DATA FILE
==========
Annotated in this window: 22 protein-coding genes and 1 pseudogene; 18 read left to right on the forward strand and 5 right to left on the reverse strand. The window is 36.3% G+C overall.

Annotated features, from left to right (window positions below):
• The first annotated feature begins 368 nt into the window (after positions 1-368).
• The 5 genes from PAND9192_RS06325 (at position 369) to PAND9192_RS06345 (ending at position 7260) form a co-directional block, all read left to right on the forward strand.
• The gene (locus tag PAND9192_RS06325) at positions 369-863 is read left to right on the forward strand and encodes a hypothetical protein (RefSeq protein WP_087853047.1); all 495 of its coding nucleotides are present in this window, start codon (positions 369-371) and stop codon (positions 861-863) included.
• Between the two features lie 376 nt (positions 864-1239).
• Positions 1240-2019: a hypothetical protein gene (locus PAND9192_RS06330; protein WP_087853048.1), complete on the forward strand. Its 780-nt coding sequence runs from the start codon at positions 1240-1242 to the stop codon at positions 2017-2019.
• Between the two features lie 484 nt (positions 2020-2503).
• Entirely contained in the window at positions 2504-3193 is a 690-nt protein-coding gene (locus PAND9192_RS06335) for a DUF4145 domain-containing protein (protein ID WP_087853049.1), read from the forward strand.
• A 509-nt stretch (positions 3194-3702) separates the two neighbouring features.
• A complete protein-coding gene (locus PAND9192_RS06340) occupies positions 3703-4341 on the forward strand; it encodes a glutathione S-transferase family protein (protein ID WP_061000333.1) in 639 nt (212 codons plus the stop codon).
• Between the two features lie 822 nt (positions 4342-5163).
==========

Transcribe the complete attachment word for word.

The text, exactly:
Annotated in this window: 22 protein-coding genes and 1 pseudogene; 18 read left to right on the forward strand and 5 right to left on the reverse strand. The window is 36.3% G+C overall.

Annotated features, from left to right (window positions below):
• The first annotated feature begins 368 nt into the window (after positions 1-368).
• The 5 genes from PAND9192_RS06325 (at position 369) to PAND9192_RS06345 (ending at position 7260) form a co-directional block, all read left to right on the forward strand.
• The gene (locus tag PAND9192_RS06325) at positions 369-863 is read left to right on the forward strand and encodes a hypothetical protein (RefSeq protein WP_087853047.1); all 495 of its coding nucleotides are present in this window, start codon (positions 369-371) and stop codon (positions 861-863) included.
• Between the two features lie 376 nt (positions 864-1239).
• Positions 1240-2019: a hypothetical protein gene (locus PAND9192_RS06330; protein WP_087853048.1), complete on the forward strand. Its 780-nt coding sequence runs from the start codon at positions 1240-1242 to the stop codon at positions 2017-2019.
• Between the two features lie 484 nt (positions 2020-2503).
• Entirely contained in the window at positions 2504-3193 is a 690-nt protein-coding gene (locus PAND9192_RS06335) for a DUF4145 domain-containing protein (protein ID WP_087853049.1), read from the forward strand.
• A 509-nt stretch (positions 3194-3702) separates the two neighbouring features.
• A complete protein-coding gene (locus PAND9192_RS06340) occupies positions 3703-4341 on the forward strand; it encodes a glutathione S-transferase family protein (protein ID WP_061000333.1) in 639 nt (212 codons plus the stop codon).
• Between the two features lie 822 nt (positions 4342-5163).